Lagg Whisky Distillery green roof irrigation was completed in 2019 and is a large, modern distillery that uses traditional production methods. It has brought back whisky distilling to the southern coast of the Isle of Arran for the first time since 1837. It is open to the public for tours and tastings, with people travelling from all over the UK and abroad to visit.
The Distillery Building
Lagg Whiskey Distillery green roof features a substantial green roof of a complex shape. The roof rises from just 2m above ground level, right up to 12 metres high, with gradients ranging from an almost flat 8 degrees to a very steep 31 degrees. The roof width also varies substantially, ranging from 16m wide to 40m wide. The green roof was specifically designed to blend in with the landscape of the Isle of Arran, not only reflecting its colour from above, but even its rugged contours.
The Green Roof Project
Access Irrigation were responsible for the design and supply of the complete green roof irrigation system for watering the whisky distillery green roof. The system was fully automated, using a Heron Ma-6 irrigation controller. This controller has a large digital display for easy, accurate programming and a very high level of reliability. The controller features a pump freeze facility, which in conjunction with a float switch will suspend the programme in the event of a failure in the water supply. To prevent operation in wet weather a rain sensor was included. A Cat 5 pump & tank unit was used to create a pressurised water supply and to comply with the Water Regulations regarding backflow prevention. Solenoid valves were used to split the system into sperate zones, to allow each zone to operate at a separate time, thereby enabling good water flow and therefore efficient watering for each zone. The solenoid valves were connected to the controller via signal cable and connected to the pump & tank unit via supply pipe. Both the controller and solenoid valves were mounted on a metal plate for security, being housed in a plant room with the pump & tank unit.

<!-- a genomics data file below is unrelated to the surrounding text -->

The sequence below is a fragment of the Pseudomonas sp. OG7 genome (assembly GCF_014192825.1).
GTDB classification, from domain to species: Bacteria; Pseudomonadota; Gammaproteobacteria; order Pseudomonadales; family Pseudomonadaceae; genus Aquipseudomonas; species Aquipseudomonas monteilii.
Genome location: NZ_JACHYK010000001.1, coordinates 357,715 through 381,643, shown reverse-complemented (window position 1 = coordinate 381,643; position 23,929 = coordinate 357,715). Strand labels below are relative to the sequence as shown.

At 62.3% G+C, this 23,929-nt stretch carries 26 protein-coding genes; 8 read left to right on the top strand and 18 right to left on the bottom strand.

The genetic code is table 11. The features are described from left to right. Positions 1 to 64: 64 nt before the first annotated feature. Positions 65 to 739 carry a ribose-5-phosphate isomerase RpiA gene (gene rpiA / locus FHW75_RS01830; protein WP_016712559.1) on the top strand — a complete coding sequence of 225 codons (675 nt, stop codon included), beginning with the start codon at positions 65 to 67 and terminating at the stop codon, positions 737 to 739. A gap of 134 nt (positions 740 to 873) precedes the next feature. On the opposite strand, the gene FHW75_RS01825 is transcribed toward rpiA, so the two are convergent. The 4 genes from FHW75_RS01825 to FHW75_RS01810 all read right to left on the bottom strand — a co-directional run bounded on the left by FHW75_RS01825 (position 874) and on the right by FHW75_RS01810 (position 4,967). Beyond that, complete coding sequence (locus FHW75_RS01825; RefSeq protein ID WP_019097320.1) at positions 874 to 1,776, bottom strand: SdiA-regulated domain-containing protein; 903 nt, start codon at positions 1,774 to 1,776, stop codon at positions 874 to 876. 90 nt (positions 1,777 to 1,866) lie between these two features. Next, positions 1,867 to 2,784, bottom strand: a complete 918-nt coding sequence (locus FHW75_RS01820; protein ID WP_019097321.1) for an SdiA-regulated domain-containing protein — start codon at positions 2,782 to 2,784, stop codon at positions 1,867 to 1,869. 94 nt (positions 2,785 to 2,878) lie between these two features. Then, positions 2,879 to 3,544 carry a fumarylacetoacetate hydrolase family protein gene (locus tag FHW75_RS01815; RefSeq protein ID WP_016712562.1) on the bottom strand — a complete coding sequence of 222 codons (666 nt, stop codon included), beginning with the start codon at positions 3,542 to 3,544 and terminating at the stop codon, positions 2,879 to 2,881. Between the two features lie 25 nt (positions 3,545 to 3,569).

Each solenoid valve is opened and closed in sequence by the controller. When the first valve opens, the pump will detect a drop in pressure (due to pressure release from the open valve) and will begin to operate to boost the pressure back up again. This will cause water to flow through the first (now open) solenoid valve to water the first zone. The controller closes the first valve, and immediately opens the next valve in the sequence. Once the last valve has closed, the water flow will cease, pressure will build again, and the pump will stop operating.
The Green Roof Irrigation
The green roof irrigation system was split into a total of 6 zones, with the green roof being watered using Permadrip-Pro dripline, with a dripper spacing of 0.3m. Permadrip-Pro is a brown coloured dripline designed for landscape irrigation with a 16mm pipe diameter and a wall thickness of 1.2mm. The 1.6 L/h drip emitters are pressure compensating, ensuring uniform output over a wide pressure range and include a built-in anti-siphon mechanism, to prevent dirt being sucked into the drippers at the end of the irrigation cycle. These features make it ideal for sub-surface use and for use on sloping sites. The emitters also have a large inlet filter and unique, continually self-cleaning design, giving excellent resistance to blockages. The dripline was laid out in rows along the width of the roof, with each row positioned 3m apart to ensure even, efficient watering.
The Result – a roof for all seasons
Our project has resulted in a thriving, natural and low-maintenance green roof which blends perfectly into its surroundings. We are delighted with the result and are proud to play our part in helping to develop roof irrigation systems for new, modern buildings like Lagg Whiskey Distillery green roof, whilst simultaneously maintaining the unspoiled beauty of remote areas like the Isle of Arran.